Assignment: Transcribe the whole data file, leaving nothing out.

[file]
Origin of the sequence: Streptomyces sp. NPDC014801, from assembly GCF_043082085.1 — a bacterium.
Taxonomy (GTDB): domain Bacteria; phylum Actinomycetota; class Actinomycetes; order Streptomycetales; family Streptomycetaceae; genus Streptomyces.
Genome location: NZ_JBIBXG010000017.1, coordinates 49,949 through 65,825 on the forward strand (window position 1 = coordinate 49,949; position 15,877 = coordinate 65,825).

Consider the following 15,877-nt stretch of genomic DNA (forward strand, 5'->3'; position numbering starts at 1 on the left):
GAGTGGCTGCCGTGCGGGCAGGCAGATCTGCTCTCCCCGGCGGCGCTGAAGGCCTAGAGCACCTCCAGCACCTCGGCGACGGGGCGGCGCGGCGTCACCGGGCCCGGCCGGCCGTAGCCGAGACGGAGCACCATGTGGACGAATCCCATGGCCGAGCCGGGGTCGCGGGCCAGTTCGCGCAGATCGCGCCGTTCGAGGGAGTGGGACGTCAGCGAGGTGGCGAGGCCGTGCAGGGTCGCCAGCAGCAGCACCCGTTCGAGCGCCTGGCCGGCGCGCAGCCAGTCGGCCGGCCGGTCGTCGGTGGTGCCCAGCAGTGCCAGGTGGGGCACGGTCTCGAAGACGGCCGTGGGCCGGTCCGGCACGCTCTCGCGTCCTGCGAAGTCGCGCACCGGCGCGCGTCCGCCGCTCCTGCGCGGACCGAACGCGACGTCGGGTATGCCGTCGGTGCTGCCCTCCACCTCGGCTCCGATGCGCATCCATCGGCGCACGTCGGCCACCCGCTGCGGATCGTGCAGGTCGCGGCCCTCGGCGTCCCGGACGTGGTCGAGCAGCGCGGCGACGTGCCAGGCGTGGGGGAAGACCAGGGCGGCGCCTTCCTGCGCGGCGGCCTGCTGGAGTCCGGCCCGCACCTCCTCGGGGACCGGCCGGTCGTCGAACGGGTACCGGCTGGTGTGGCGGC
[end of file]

Origin of the sequence: Streptomyces sp. NPDC014801, from assembly GCF_043082085.1 — a bacterium.
Taxonomy (GTDB): domain Bacteria; phylum Actinomycetota; class Actinomycetes; order Streptomycetales; family Streptomycetaceae; genus Streptomyces.
Genome location: NZ_JBIBXG010000017.1, coordinates 49,949 through 65,825 on the forward strand (window position 1 = coordinate 49,949; position 15,877 = coordinate 65,825).

Consider the following 15,877-nt stretch of genomic DNA (forward strand, 5'->3'; position numbering starts at 1 on the left):
GAGTGGCTGCCGTGCGGGCAGGCAGATCTGCTCTCCCCGGCGGCGCTGAAGGCCTAGAGCACCTCCAGCACCTCGGCGACGGGGCGGCGCGGCGTCACCGGGCCCGGCCGGCCGTAGCCGAGACGGAGCACCATGTGGACGAATCCCATGGCCGAGCCGGGGTCGCGGGCCAGTTCGCGCAGATCGCGCCGTTCGAGGGAGTGGGACGTCAGCGAGGTGGCGAGGCCGTGCAGGGTCGCCAGCAGCAGCACCCGTTCGAGCGCCTGGCCGGCGCGCAGCCAGTCGGCCGGCCGGTCGTCGGTGGTGCCCAGCAGTGCCAGGTGGGGCACGGTCTCGAAGACGGCCGTGGGCCGGTCCGGCACGCTCTCGCGTCCTGCGAAGTCGCGCACCGGCGCGCGTCCGCCGCTCCTGCGCGGACCGAACGCGACGTCGGGTATGCCGTCGGTGCTGCCCTCCACCTCGGCTCCGATGCGCATCCATCGGCGCACGTCGGCCACCCGCTGCGGATCGTGCAGGTCGCGGCCCTCGGCGTCCCGGACGTGGTCGAGCAGCGCGGCGACGTGCCAGGCGTGGGGGAAGACCAGGGCGGCGCCTTCCTGCGCGGCGGCCTGCTGGAGTCCGGCCCGCACCTCCTCGGGGACCGGCCGGTCGTCGAACGGGTACCGGCTGGTGTGGCGGC